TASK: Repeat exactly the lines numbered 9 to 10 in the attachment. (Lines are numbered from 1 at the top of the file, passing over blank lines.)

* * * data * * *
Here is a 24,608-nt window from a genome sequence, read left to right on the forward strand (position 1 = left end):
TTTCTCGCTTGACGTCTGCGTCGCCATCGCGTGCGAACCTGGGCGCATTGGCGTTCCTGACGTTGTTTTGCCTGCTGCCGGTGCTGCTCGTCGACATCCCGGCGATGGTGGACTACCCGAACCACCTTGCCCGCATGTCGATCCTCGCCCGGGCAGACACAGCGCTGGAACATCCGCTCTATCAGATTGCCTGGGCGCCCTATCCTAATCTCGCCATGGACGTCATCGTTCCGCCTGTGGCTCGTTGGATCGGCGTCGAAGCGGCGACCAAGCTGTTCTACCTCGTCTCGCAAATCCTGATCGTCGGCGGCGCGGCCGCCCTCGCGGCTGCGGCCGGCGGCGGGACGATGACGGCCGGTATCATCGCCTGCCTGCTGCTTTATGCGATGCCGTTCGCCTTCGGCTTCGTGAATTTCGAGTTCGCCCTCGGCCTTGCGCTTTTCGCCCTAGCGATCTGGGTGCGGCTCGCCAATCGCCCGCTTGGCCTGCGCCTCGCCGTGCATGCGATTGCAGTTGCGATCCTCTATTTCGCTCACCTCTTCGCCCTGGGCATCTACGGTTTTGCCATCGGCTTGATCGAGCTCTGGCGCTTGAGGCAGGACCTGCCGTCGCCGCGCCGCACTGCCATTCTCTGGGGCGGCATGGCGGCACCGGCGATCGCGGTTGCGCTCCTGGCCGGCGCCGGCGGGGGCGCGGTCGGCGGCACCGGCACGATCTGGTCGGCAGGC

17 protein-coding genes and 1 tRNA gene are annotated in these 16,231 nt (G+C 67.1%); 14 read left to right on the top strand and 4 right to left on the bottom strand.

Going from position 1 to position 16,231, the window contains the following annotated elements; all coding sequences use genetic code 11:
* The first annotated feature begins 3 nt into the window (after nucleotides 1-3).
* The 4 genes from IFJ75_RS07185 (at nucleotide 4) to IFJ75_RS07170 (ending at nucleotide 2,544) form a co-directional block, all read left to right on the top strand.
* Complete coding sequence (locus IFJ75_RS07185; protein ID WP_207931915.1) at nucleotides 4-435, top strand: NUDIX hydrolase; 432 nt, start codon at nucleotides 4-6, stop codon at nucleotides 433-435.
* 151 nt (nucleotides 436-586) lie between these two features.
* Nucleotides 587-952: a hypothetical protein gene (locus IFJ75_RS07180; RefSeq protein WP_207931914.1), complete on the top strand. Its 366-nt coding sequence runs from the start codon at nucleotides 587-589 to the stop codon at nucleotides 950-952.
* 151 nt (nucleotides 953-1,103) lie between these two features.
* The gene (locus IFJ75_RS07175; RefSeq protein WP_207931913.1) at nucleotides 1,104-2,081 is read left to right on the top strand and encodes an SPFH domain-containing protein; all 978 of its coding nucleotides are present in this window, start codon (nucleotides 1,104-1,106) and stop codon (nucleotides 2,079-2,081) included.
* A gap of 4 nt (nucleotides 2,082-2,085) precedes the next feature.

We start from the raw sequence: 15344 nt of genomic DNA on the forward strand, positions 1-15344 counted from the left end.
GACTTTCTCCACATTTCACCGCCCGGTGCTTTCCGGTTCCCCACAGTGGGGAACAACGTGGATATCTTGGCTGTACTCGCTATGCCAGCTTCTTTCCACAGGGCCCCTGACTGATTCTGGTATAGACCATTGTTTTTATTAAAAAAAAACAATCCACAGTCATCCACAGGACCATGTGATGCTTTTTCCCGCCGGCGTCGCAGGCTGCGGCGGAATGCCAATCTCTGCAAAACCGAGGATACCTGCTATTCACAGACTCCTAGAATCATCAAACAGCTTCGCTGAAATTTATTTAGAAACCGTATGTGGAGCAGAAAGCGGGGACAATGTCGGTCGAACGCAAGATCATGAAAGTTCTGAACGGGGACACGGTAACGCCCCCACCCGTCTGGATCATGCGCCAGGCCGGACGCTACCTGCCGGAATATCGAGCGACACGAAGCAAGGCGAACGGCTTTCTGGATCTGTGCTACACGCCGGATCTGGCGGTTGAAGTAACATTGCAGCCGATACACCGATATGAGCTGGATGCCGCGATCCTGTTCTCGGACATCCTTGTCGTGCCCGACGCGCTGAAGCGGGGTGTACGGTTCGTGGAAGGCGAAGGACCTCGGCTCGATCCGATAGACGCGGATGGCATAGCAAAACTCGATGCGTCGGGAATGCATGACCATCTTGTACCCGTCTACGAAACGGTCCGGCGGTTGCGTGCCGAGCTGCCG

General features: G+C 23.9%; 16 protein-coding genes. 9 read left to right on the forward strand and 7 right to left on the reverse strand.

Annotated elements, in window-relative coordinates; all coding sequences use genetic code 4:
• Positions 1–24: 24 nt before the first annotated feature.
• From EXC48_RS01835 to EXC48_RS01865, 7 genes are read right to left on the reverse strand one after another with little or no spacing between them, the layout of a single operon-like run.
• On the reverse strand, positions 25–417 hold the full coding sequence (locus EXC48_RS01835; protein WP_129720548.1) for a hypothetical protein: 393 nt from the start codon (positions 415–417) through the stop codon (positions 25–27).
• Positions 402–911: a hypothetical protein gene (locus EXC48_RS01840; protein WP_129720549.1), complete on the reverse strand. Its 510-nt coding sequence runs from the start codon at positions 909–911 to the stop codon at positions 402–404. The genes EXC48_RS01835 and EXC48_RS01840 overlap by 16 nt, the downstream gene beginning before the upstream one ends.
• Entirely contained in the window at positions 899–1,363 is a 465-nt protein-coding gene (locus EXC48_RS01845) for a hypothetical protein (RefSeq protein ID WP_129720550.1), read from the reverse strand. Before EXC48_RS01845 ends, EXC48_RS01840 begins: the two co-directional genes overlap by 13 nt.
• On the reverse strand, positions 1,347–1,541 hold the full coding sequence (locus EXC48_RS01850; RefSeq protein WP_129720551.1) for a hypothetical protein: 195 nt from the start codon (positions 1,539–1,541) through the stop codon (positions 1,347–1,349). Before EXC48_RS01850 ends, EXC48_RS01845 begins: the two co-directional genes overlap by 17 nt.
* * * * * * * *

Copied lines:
* Nucleotides 587-952: a hypothetical protein gene (locus IFJ75_RS07180; RefSeq protein WP_207931914.1), complete on the top strand. Its 366-nt coding sequence runs from the start codon at nucleotides 587-589 to the stop codon at nucleotides 950-952.
* 151 nt (nucleotides 953-1,103) lie between these two features.